In recent times, this Blockchain technology elevated quickly. I hear people talking about Bitcoins and such cryptocurrencies when concerned about blockchain. But are they the same thing? What’s the need for blockchain in them? If you have these questions in mind, you’re in the right place.
If you are like “wait, what is blockchain and these cryptocurrencies are?”, go ahead and read WTF is the blockchain? It’s a great article to start off with Blockchain and Bitcoins. Also if you are interested, read Learn Blockchains by building one.

This article is intended to explain the need for blockchain in cryptocurrencies and what property of blockchain makes these currencies exist. So, Unless you’re introduced to Blockchains before, the following won’t make sense without reading the above two articles.

Traditional Currency

The foremost thing one needs to understand is how our traditional currencies work and how they got value. Take a look at the image below


The RBI Governor has signed that he promises to pay the person having this note a sum of fifty rupees. The paper gets it’s value from the trust people have on that promise. When you have this currency, the RBI owes you a fifty rupees and when you give to someone, the RBI owes him. And that’s the reason why the nation can’t simply keep printing notes.

Digital currency

With all these digital currencies, there is a central authority to manage the flow. Like RBI in the above case, Paytm owes you the sum, if you have it in their wallet. We keep on transferring the ownership.


Now to Cryptocurrencies, they don’t have a central authority and that’s the advantage with them. If so, then the following needs to be addressed

  • Who owes us the money, if we have it as a cryptocurrency?
  • Where does it get its value from?
  • On whom the trust is upon?

No one owes you the money you have on cryptocurrencies. All the transactions are recorded in a public ledger and you can send money to others upto a sum you have received and not used. That means when you need to transfer a sum of 20, the network checks all your old transactions and you need to have received a sum more than 20 and not spent.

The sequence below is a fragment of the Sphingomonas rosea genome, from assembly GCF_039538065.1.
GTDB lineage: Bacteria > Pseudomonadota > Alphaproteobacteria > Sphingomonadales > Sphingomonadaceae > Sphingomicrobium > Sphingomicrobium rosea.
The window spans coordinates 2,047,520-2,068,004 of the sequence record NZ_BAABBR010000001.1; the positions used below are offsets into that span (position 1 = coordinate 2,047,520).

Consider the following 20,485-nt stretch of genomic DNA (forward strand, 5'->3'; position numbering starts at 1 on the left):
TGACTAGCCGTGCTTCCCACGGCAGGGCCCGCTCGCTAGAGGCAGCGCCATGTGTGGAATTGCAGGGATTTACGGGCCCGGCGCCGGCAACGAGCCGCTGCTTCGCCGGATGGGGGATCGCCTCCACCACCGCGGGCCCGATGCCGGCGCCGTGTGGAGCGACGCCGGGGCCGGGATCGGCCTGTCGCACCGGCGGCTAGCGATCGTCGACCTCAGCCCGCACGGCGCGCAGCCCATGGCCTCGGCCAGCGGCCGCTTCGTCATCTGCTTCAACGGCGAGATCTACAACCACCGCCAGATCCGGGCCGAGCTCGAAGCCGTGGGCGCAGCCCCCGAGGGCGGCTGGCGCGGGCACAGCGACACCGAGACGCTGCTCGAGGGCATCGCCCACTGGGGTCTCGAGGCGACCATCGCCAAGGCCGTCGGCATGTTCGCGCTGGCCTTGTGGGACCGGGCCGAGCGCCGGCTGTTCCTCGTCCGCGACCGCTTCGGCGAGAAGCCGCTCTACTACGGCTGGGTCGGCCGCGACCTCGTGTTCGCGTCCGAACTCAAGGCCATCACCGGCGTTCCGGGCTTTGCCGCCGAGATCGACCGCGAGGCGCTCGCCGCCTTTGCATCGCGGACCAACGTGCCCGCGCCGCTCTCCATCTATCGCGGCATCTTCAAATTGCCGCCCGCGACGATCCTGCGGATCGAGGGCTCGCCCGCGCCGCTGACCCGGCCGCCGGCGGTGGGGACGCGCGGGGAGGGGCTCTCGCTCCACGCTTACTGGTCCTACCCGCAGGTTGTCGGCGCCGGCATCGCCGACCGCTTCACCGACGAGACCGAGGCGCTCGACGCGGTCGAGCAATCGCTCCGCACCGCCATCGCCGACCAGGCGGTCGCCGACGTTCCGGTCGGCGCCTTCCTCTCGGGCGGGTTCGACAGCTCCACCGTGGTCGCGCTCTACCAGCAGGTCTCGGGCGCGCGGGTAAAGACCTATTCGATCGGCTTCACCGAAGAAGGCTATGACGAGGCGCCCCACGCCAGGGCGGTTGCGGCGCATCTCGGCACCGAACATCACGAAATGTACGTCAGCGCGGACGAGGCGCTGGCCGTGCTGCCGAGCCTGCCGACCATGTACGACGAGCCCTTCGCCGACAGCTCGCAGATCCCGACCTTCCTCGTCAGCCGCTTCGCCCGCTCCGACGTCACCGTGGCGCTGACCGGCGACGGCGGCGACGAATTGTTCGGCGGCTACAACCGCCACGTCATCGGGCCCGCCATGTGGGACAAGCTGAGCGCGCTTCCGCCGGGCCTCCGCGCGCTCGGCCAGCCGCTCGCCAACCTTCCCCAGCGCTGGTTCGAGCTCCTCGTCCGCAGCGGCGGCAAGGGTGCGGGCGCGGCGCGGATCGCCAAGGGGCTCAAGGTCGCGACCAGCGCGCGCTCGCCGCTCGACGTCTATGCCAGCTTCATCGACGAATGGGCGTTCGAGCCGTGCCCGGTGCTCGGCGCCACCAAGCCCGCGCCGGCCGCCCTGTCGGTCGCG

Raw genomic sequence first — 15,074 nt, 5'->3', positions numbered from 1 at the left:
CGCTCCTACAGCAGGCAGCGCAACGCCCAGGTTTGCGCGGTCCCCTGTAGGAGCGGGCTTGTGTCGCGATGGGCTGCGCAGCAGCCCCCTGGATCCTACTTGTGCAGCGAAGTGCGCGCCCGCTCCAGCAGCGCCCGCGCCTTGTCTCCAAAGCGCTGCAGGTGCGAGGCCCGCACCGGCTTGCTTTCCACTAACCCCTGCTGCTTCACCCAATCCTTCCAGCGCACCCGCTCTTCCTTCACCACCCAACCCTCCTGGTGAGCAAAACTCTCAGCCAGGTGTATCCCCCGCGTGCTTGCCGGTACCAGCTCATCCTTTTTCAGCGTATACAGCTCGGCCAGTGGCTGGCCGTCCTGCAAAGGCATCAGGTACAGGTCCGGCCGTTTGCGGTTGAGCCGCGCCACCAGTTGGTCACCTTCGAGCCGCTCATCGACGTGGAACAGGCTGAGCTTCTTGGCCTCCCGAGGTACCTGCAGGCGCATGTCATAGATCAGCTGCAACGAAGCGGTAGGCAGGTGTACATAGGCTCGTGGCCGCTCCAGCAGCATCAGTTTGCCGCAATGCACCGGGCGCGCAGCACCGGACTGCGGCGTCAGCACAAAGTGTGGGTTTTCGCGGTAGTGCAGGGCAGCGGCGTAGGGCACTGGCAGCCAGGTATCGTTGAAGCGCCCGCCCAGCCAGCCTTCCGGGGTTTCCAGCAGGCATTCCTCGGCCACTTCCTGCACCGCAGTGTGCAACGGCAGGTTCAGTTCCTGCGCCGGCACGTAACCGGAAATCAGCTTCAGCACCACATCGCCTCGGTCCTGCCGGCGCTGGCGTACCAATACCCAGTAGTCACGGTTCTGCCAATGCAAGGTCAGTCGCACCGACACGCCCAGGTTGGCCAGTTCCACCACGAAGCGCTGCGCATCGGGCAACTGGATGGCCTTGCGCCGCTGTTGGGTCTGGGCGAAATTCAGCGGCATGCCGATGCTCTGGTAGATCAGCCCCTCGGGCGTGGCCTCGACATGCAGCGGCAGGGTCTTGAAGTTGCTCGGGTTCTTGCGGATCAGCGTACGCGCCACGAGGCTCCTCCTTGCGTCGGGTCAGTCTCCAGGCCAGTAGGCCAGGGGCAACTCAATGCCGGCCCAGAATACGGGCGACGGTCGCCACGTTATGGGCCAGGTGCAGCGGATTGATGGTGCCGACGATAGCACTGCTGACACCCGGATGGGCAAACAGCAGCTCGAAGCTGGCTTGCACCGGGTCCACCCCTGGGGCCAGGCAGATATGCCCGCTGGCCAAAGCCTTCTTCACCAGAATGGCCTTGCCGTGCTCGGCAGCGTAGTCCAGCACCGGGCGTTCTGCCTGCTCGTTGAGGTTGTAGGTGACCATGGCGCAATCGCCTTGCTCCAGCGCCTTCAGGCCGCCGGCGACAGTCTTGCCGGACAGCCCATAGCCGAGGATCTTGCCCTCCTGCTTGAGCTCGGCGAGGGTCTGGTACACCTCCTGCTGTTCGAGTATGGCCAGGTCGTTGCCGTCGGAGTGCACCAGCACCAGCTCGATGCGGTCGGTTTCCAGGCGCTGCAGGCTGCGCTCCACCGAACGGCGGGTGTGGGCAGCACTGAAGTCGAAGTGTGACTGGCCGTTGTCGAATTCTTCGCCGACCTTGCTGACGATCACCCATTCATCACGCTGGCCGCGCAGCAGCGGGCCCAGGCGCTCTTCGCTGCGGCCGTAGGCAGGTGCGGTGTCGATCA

The Cryptocurrencies gets their value from the trust people have on its network. If there is a central authority, they would have the data of all the transactions and people would have a trust that they would pay how they owe. Here in cryptocurrencies, the people need to trust the network. The network should make people believe that the money there won’t vanish off and can’t be altered by anyone as it’s a public ledger. All these boils down to trust. The main challenge to these currencies is the need for them to gain the trust.


Blockchain solves this issue, the blockchains have all the properties that the cryptocurrencies need. They cannot be altered once written. All the nodes in the network will have a copy of the chain (ledger), so that no one owns control and no one can alter it. The problem of data redundancy kicks in as a single transaction needs to written on all the ledgers in the distributed network. Blockchains have a solution for this. The remaining part of this article is focused on how the Blockchain ensures integrity and how it solves the problem with data redundancy.